The New America Foundation - Second Contractor Agreement “NAF2” funded travel from Adelaide to Canberra and accommodation for a founder and two senior engineers for the week-long conference.
The MobileFOSS miniconf was covered by Linux Weekly News.
Here are the slides produced for Linux.conf.au 2013.
At the conference, the server was set up as a Serval Infrastructure node connected to the campus network via Ethernet cable. Several of the IDEOS X1 phones were lent to attendees for the duration of the conference. Many attendees installed the Serval Mesh app on their own phones from a URL and QR code displayed during presentations.
The Wi-Fi coverage in many of the seminar rooms was uneven, and Wi-Fi quickly became congested during sessions. The conference attendees were no doubt heavy Wi-Fi users, but the Serval Mesh phones probably contributed a lot:
Conclusion: Rhizome fetches must either be done using Mesh Datagram Protocol (MDP), which is throttled to avoid congestion, or the existing HTTP over TCP/IP transfers must be throttled.
Conclusion: A new Rhizome sync protocol is needed, to efficiently sync only new content between up-to-date devices, and also incrementally sync the entire content in order of importance to newly-arrived (out-of-date) devices.
Conclusion: Broadcast MeshMS should be deprecated, and in the short term the implementation fixed to suppress Acknowledgements of received broadcast messages.
Conclusion: The Overlay network implementation in Serval DNA should use unicast UDP frames by default, and only use broadcast frames on interfaces configured to do so (eg, when the Batphone app detects that Ad Hoc mode is in use). This would require improvements to the Overlay network and Mesh routing logic to perform MDP broadcasts over many UDP unicast links.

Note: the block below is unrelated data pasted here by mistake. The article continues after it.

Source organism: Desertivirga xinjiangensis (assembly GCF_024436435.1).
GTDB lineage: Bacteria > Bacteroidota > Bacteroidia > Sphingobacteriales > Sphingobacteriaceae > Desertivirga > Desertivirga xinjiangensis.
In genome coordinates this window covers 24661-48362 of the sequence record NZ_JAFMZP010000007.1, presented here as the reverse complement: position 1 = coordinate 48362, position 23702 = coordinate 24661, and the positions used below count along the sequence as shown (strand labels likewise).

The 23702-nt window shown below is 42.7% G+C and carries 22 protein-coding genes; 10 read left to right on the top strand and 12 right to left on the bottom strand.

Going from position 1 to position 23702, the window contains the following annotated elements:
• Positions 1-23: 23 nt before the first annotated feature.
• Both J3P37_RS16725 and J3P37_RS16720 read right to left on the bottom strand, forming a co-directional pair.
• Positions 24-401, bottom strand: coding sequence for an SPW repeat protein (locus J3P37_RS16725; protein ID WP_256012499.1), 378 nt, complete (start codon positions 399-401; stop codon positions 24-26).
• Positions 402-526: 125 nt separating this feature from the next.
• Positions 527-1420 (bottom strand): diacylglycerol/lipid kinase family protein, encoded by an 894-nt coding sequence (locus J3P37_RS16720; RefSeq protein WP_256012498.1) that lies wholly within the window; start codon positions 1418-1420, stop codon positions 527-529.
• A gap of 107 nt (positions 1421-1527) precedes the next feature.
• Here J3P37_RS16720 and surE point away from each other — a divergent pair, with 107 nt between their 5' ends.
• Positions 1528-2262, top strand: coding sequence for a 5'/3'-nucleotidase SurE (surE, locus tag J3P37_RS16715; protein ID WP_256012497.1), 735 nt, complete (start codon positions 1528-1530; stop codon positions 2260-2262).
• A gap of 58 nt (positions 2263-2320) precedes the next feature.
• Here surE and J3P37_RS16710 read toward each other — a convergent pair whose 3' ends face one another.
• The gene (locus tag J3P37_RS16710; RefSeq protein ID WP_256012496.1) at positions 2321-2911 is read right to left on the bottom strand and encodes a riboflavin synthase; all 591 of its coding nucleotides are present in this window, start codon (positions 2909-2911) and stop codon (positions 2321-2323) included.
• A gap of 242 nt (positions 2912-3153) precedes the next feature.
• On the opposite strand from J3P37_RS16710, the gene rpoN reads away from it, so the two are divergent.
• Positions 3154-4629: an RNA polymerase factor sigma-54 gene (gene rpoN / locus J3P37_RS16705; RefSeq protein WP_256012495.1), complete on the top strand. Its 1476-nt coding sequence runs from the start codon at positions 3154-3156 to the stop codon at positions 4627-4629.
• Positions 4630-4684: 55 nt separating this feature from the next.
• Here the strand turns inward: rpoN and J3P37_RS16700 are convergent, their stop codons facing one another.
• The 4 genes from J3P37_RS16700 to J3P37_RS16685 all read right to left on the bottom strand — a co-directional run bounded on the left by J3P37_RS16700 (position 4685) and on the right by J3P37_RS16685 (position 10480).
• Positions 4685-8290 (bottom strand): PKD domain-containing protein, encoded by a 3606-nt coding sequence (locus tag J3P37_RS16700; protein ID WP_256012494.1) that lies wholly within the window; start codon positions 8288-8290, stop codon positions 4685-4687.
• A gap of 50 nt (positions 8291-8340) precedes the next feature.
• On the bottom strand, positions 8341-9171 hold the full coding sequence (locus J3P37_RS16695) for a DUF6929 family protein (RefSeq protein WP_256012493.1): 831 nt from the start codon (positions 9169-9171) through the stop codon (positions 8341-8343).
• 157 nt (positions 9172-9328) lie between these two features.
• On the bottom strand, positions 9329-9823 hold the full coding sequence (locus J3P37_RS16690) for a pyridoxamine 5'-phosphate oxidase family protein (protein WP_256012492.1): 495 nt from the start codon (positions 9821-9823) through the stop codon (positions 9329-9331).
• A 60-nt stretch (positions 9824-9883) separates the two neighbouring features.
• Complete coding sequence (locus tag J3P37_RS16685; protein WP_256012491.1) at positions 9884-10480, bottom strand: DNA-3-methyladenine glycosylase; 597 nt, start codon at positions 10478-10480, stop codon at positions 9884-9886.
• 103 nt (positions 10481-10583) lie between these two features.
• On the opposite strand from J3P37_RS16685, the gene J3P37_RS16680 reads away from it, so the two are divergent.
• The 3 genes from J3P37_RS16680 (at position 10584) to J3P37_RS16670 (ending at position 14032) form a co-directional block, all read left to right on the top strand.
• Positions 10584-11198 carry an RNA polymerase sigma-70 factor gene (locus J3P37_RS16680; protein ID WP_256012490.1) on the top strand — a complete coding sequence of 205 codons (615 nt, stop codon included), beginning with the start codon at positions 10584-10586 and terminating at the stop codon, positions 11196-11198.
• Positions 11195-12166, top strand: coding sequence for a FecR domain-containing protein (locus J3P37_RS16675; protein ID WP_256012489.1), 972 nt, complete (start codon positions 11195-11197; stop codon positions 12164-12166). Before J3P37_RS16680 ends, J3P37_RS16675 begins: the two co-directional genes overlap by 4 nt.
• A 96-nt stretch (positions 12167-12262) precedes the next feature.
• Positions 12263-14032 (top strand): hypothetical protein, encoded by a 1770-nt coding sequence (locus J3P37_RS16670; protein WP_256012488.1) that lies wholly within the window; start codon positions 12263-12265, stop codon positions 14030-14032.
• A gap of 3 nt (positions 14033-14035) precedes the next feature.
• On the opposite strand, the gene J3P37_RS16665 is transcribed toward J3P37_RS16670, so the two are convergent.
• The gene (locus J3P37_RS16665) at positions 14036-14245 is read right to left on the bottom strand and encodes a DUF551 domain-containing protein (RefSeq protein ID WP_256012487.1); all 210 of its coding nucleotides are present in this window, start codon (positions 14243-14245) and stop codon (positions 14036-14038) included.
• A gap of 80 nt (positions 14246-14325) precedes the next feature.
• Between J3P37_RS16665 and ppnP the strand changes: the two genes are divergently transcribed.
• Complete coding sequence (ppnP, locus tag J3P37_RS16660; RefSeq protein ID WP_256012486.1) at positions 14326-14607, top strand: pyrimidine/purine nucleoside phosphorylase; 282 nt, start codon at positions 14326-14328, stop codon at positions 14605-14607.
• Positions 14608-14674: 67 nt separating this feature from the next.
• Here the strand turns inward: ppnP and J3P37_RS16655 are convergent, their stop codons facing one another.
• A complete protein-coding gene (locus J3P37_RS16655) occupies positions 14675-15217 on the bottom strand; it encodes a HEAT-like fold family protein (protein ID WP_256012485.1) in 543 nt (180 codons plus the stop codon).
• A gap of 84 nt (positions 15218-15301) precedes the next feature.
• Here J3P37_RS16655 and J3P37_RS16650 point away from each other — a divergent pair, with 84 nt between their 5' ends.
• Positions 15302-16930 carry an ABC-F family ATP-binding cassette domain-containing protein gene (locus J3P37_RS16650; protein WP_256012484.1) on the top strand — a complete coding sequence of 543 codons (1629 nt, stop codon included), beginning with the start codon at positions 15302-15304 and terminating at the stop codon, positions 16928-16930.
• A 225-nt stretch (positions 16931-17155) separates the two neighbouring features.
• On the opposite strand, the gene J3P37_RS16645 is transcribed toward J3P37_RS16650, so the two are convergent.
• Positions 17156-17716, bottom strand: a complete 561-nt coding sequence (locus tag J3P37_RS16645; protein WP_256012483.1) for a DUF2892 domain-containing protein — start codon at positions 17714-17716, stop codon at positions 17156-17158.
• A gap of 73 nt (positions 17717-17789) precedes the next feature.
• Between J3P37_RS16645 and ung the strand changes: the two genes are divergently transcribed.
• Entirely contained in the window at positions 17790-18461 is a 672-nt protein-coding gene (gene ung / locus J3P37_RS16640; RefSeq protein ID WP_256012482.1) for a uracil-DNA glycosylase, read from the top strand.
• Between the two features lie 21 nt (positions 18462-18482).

Conclusion: DNA Lookup and Reverse Lookup queries should be sent completely asynchronously to the display of the Peer List activity in the Serval Mesh app, so that they can be rate throttled by Serval DNA.
The Rhizome file distribution system worked well during the conference, despite the Wi-Fi congestion. Most MeshMS text messages, most shared photos, and all Auto Upgrade APK updates reached all phones eventually.
Voice calls between phones in Ad Hoc mode worked, although audio quality was dreadful.
However, Wi-Fi congestion prevented any Voice over Mesh Protocol (VoMP) calls to conventional telephone numbers during sessions, because the Dell PC server could not be reliably contacted (although it appeared in the Peer List, so it was responding to DNA requests).
A few VoMP calls were successfully made from the dormitory room when the “Brian” Wi-Fi router was set up connected to the Dell PC server, although audio quality was poor, echo was a problem, and delay tended to build up.
Conclusion: Mesh Datagram Protocol (MDP) clearly did not cope well in a congested environment, since most VoMP messages were lost. Adding per-hop retransmissions to Mesh Datagram Protocol (MDP) would significantly improve this situation.
Conclusion: Voice over Mesh Protocol (VoMP) used a very inefficient audio codec (µ-Law or A-Law, 8kHz sample rate, 8 bit resolution) which generates 160 bytes per 20 ms packet, or 8kB per second. Changing to use CODEC2 would dramatically reduce the data rate over the air per call.